Scrutiny in the House of Commons: key issues for the 2010 Parliament

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Moves to strengthen the role of backbenchers began in the previous Parliament, but many issues remain unresolved 

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Who controls what is debated and how Parliament scrutinises the executive affect parliamentarians’ and the public’s confidence in the House of Commons.  The lack of power of backbenchers in determining what the House debated and in controlling the House’s activities was a source of frustration during the last Parliament.  The strength of the Government in Parliament and the dominance of the party whips were lamented despite the frequency of backbench rebellions.

The Select Committee on Reform of the House of Commons

The expenses scandal prompted a great deal of soul-searching that enabled wider questions on the role of Parliament and Members to be considered.  The Government agreed to the establishment of a time-limited Select Committee on Reform of the House of Commons.  Although some of the Committee’s recommendations have been agreed and implemented, momentum will be needed to finish this exercise.  Moreover, many of the unresolved questions underlying the Reform Committee’s report will remain.  There will still be tensions between the House’s functions of scrutinising and sustaining the Government, and Members’ responsibilities to constituents, duties in the House, and their allegiance to a party

The Reform Committee’s terms of reference required it to consider the scheduling of business in the House, the system of appointments to select committees, and the possibility of proceedings in the Chamber being initiated by the public.  The Committee’s report, Rebuilding the House, was published in November 2009 and focused on giving backbenchers more control over what happens in the Commons. 

Select Committees: Election of select committee chairs and members

Appointments to the departmental select committees, which provide scrutiny of government policy and administration, have been to a greater or lesser degree controlled by party whips.  The Reform Committee recommended that many select committee chairs should be elected by the House with select committee members elected within political parties.  Party balance of committee places and chairs would continue to reflect the proportions of seats in the House.  The House of Commons agreed with these proposals and made the necessary changes to Standing Orders in March 2010.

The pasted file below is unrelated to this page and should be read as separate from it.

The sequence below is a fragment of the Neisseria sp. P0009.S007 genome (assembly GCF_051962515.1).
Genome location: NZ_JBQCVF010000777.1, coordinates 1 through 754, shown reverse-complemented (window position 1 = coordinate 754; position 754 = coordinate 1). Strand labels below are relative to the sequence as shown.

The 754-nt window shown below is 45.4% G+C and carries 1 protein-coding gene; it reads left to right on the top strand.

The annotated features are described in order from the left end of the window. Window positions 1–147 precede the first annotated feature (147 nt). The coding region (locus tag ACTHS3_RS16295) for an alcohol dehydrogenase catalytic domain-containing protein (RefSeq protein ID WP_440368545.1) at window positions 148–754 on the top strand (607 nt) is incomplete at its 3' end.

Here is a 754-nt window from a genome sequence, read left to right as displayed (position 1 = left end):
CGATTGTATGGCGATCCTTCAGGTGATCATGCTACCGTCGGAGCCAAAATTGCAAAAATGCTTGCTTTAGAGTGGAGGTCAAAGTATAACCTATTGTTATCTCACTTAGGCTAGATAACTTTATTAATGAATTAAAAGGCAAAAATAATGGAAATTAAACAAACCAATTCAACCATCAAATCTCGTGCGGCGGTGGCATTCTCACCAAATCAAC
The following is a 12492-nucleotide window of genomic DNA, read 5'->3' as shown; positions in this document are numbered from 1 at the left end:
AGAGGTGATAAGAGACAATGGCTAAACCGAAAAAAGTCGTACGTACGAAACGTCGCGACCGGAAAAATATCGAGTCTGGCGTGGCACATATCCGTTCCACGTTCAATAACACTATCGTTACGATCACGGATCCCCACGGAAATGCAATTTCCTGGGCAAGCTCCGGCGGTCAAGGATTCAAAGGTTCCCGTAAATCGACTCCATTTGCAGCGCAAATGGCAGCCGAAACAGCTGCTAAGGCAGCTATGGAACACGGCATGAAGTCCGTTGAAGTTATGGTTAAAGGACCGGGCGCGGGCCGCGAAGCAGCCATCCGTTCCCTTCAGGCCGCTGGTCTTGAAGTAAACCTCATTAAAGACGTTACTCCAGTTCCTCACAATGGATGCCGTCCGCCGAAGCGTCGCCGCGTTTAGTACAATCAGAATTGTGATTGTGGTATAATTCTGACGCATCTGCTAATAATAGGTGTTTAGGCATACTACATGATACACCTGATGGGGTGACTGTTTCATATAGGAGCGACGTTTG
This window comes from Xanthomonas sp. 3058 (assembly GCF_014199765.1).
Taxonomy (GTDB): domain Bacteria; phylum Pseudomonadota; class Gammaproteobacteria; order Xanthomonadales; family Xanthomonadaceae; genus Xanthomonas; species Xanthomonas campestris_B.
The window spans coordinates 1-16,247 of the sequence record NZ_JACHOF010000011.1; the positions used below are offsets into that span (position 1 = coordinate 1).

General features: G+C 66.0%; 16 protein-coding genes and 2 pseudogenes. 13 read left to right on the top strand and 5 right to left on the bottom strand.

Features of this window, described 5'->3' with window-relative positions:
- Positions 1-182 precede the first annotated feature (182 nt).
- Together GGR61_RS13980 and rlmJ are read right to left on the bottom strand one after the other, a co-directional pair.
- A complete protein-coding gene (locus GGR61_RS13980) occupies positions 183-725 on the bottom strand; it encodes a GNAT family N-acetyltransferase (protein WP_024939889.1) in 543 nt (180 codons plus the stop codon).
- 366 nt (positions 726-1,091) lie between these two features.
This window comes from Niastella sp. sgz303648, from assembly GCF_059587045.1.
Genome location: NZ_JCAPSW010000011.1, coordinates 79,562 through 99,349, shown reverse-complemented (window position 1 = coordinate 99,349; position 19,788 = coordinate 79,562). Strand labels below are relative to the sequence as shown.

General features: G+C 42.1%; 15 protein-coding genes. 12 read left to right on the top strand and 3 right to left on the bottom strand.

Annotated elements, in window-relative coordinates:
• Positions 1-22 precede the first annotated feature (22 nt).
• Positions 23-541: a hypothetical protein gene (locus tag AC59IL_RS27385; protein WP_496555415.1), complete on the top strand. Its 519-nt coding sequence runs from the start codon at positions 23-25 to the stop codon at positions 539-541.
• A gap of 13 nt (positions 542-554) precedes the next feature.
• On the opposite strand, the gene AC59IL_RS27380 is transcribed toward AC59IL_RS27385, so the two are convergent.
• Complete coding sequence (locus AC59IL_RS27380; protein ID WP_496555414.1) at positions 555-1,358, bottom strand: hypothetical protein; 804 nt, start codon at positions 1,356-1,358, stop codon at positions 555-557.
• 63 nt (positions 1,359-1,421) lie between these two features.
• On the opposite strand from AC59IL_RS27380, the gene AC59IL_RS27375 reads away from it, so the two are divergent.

The first elections of select committee chairs will begin shortly

Within a week of the Queen’s Speech, the parties will need to determine which of them will provide chairs for which select committees.  Then nominations will be sought; manifestoes may be issued, possibly followed by hustings; and elections will take place within the following two weeks.  The parties will also need to decide how to run their internal ballots for the election of the remaining committee members.  Reformed committees may be more independent of party whips and enjoy higher profiles both in Westminster and beyond. 

The scheduling of business in the House

The standing orders of the House give the Government control over much of the agenda of the House of Commons.  The Reform Committee proposed that a Backbench Business Committee should be appointed to schedule backbench business; and that a House Business Committee should be established to schedule all business before the House: it would include the Backbench Committee and representatives from the Government and opposition.  Although the House agreed with the proposal for a backbench business committee and approved the establishment of a House Business Committee during the course of the next parliament, no time was provided to debate new standing orders to implement these changes and they were not agreed before the House dissolved. 

Will the new Government cede some control of the House’s agenda?

The new Government will need to decide whether and how to implement these changes.  Both the Conservative Party and the Liberal Democrats outlined plans to give MPs some control over the parliamentary agenda; and both intend to address the time for and constraints on debating legislation.  Decisions need to be taken on the pattern of sittings, including September sittings.  Changes to sitting times may follow.  The timing of Prime Ministers’ Questions may also be considered.

Public initiation of business

The Reform Committee also considered the question of public initiation of business.  The House has already agreed some changes to the way in which petitions are presented and is examining how petitions could be debated.  The Conservatives set out additional plans in their manifesto:

  • any petition that secures 100,000 signatures will be eligible for formal debate in Parliament.
  • the petition with the most signatures would enable members of the public to table a bill eligible to be voted on in Parliament.
  • a new online Public Reading Stage for bills

The new Government may also come under pressure to change other procedures, such as for private Members’ bills and on opposition days, flagged up by the Reform Committee.

The new House will decide on reform

Providing additional time for scrutiny, changing procedures and opening up further areas of government responsibility to scrutiny are very different to ceding any control over setting the House’s agenda.  With important parts of the Reform Committee’s agenda left unimplemented, there is uncertainty over the momentum and desire for further reform.  Will the new Government be willing to give up their control over parliamentary time?  And will the new House choose to assert itself in taking control of the agenda, as envisaged by the Reform Committee?